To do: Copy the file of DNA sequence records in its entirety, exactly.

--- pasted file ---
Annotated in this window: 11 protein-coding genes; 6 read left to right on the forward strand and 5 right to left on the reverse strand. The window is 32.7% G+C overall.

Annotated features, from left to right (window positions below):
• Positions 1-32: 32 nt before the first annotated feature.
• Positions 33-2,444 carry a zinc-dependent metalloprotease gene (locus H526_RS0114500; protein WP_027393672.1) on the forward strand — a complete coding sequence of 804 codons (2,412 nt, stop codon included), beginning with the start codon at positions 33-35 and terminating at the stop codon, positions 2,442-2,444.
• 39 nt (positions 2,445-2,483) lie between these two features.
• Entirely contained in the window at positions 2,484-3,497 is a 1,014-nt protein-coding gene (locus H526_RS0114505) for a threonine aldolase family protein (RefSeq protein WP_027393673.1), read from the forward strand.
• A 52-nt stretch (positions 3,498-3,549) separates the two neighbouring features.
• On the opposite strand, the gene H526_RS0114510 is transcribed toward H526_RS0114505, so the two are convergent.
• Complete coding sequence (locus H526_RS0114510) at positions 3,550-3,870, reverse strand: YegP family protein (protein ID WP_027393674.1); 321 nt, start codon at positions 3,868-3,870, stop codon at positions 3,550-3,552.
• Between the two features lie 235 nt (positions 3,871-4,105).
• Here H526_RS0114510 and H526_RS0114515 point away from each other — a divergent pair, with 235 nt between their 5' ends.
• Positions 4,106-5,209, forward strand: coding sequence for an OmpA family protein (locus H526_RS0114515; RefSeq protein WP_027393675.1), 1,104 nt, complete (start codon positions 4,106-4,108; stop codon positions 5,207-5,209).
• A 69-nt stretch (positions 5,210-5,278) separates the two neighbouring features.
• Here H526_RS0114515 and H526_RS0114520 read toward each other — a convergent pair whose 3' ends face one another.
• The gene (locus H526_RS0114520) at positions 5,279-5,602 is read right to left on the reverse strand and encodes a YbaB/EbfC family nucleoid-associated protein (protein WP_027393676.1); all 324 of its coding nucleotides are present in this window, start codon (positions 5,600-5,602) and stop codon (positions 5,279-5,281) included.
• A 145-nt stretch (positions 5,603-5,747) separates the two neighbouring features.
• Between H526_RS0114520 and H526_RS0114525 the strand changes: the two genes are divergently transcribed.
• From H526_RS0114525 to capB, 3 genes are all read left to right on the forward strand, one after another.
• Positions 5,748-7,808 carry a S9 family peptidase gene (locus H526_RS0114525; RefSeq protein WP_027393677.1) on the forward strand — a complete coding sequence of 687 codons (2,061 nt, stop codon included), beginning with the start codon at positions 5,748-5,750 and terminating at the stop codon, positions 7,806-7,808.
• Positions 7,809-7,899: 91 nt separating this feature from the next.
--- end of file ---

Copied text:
Annotated in this window: 11 protein-coding genes; 6 read left to right on the forward strand and 5 right to left on the reverse strand. The window is 32.7% G+C overall.

Annotated features, from left to right (window positions below):
• Positions 1-32: 32 nt before the first annotated feature.
• Positions 33-2,444 carry a zinc-dependent metalloprotease gene (locus H526_RS0114500; protein WP_027393672.1) on the forward strand — a complete coding sequence of 804 codons (2,412 nt, stop codon included), beginning with the start codon at positions 33-35 and terminating at the stop codon, positions 2,442-2,444.
• 39 nt (positions 2,445-2,483) lie between these two features.
• Entirely contained in the window at positions 2,484-3,497 is a 1,014-nt protein-coding gene (locus H526_RS0114505) for a threonine aldolase family protein (RefSeq protein WP_027393673.1), read from the forward strand.
• A 52-nt stretch (positions 3,498-3,549) separates the two neighbouring features.
• On the opposite strand, the gene H526_RS0114510 is transcribed toward H526_RS0114505, so the two are convergent.
• Complete coding sequence (locus H526_RS0114510) at positions 3,550-3,870, reverse strand: YegP family protein (protein ID WP_027393674.1); 321 nt, start codon at positions 3,868-3,870, stop codon at positions 3,550-3,552.
• Between the two features lie 235 nt (positions 3,871-4,105).
• Here H526_RS0114510 and H526_RS0114515 point away from each other — a divergent pair, with 235 nt between their 5' ends.
• Positions 4,106-5,209, forward strand: coding sequence for an OmpA family protein (locus H526_RS0114515; RefSeq protein WP_027393675.1), 1,104 nt, complete (start codon positions 4,106-4,108; stop codon positions 5,207-5,209).
• A 69-nt stretch (positions 5,210-5,278) separates the two neighbouring features.
• Here H526_RS0114515 and H526_RS0114520 read toward each other — a convergent pair whose 3' ends face one another.
• The gene (locus H526_RS0114520) at positions 5,279-5,602 is read right to left on the reverse strand and encodes a YbaB/EbfC family nucleoid-associated protein (protein WP_027393676.1); all 324 of its coding nucleotides are present in this window, start codon (positions 5,600-5,602) and stop codon (positions 5,279-5,281) included.
• A 145-nt stretch (positions 5,603-5,747) separates the two neighbouring features.
• Between H526_RS0114520 and H526_RS0114525 the strand changes: the two genes are divergently transcribed.
• From H526_RS0114525 to capB, 3 genes are all read left to right on the forward strand, one after another.
• Positions 5,748-7,808 carry a S9 family peptidase gene (locus H526_RS0114525; RefSeq protein WP_027393677.1) on the forward strand — a complete coding sequence of 687 codons (2,061 nt, stop codon included), beginning with the start codon at positions 5,748-5,750 and terminating at the stop codon, positions 7,806-7,808.
• Positions 7,809-7,899: 91 nt separating this feature from the next.